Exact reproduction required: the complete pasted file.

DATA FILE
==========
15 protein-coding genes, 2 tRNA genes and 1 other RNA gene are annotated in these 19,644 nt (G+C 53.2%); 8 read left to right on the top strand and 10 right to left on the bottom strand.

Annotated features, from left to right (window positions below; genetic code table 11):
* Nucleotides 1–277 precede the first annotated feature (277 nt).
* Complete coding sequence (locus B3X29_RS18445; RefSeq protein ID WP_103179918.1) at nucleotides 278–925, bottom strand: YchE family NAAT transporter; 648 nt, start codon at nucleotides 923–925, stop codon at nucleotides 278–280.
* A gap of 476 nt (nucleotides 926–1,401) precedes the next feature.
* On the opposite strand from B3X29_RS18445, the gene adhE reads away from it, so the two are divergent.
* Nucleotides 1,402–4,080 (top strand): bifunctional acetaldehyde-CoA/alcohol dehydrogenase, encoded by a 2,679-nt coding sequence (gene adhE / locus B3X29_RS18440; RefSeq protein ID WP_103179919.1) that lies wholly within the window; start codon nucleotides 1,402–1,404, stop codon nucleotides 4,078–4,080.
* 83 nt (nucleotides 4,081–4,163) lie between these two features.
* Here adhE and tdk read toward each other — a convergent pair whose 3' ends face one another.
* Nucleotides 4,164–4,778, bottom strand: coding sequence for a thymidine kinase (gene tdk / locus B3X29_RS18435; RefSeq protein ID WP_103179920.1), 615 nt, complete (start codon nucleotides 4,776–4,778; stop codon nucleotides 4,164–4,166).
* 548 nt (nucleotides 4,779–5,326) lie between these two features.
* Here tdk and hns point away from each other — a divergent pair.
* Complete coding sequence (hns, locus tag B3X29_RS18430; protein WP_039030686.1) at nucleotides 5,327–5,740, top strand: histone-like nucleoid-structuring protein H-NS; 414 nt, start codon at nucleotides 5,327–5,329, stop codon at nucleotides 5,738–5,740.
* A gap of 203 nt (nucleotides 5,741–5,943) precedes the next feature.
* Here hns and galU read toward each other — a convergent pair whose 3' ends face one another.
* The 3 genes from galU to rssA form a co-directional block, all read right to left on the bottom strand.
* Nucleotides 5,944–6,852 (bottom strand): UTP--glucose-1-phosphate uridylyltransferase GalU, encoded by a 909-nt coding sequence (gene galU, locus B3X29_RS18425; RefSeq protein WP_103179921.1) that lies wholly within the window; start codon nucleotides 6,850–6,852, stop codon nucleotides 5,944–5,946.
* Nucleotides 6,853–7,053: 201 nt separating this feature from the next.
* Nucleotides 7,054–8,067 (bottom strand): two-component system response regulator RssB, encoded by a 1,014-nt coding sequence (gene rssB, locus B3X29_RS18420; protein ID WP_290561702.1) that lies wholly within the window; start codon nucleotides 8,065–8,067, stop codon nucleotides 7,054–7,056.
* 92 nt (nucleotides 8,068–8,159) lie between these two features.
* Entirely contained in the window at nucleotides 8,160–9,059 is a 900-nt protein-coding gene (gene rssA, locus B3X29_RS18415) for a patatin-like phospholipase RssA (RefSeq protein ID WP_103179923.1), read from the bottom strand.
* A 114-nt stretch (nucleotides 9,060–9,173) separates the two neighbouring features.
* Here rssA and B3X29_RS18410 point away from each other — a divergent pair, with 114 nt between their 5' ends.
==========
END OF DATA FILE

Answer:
15 protein-coding genes, 2 tRNA genes and 1 other RNA gene are annotated in these 19,644 nt (G+C 53.2%); 8 read left to right on the top strand and 10 right to left on the bottom strand.

Annotated features, from left to right (window positions below; genetic code table 11):
* Nucleotides 1–277 precede the first annotated feature (277 nt).
* Complete coding sequence (locus B3X29_RS18445; RefSeq protein ID WP_103179918.1) at nucleotides 278–925, bottom strand: YchE family NAAT transporter; 648 nt, start codon at nucleotides 923–925, stop codon at nucleotides 278–280.
* A gap of 476 nt (nucleotides 926–1,401) precedes the next feature.
* On the opposite strand from B3X29_RS18445, the gene adhE reads away from it, so the two are divergent.
* Nucleotides 1,402–4,080 (top strand): bifunctional acetaldehyde-CoA/alcohol dehydrogenase, encoded by a 2,679-nt coding sequence (gene adhE / locus B3X29_RS18440; RefSeq protein ID WP_103179919.1) that lies wholly within the window; start codon nucleotides 1,402–1,404, stop codon nucleotides 4,078–4,080.
* 83 nt (nucleotides 4,081–4,163) lie between these two features.
* Here adhE and tdk read toward each other — a convergent pair whose 3' ends face one another.
* Nucleotides 4,164–4,778, bottom strand: coding sequence for a thymidine kinase (gene tdk / locus B3X29_RS18435; RefSeq protein ID WP_103179920.1), 615 nt, complete (start codon nucleotides 4,776–4,778; stop codon nucleotides 4,164–4,166).
* 548 nt (nucleotides 4,779–5,326) lie between these two features.
* Here tdk and hns point away from each other — a divergent pair.
* Complete coding sequence (hns, locus tag B3X29_RS18430; protein WP_039030686.1) at nucleotides 5,327–5,740, top strand: histone-like nucleoid-structuring protein H-NS; 414 nt, start codon at nucleotides 5,327–5,329, stop codon at nucleotides 5,738–5,740.
* A gap of 203 nt (nucleotides 5,741–5,943) precedes the next feature.
* Here hns and galU read toward each other — a convergent pair whose 3' ends face one another.
* The 3 genes from galU to rssA form a co-directional block, all read right to left on the bottom strand.
* Nucleotides 5,944–6,852 (bottom strand): UTP--glucose-1-phosphate uridylyltransferase GalU, encoded by a 909-nt coding sequence (gene galU, locus B3X29_RS18425; RefSeq protein WP_103179921.1) that lies wholly within the window; start codon nucleotides 6,850–6,852, stop codon nucleotides 5,944–5,946.
* Nucleotides 6,853–7,053: 201 nt separating this feature from the next.
* Nucleotides 7,054–8,067 (bottom strand): two-component system response regulator RssB, encoded by a 1,014-nt coding sequence (gene rssB, locus B3X29_RS18420; protein ID WP_290561702.1) that lies wholly within the window; start codon nucleotides 8,065–8,067, stop codon nucleotides 7,054–7,056.
* 92 nt (nucleotides 8,068–8,159) lie between these two features.
* Entirely contained in the window at nucleotides 8,160–9,059 is a 900-nt protein-coding gene (gene rssA, locus B3X29_RS18415) for a patatin-like phospholipase RssA (RefSeq protein ID WP_103179923.1), read from the bottom strand.
* A 114-nt stretch (nucleotides 9,060–9,173) separates the two neighbouring features.
* Here rssA and B3X29_RS18410 point away from each other — a divergent pair, with 114 nt between their 5' ends.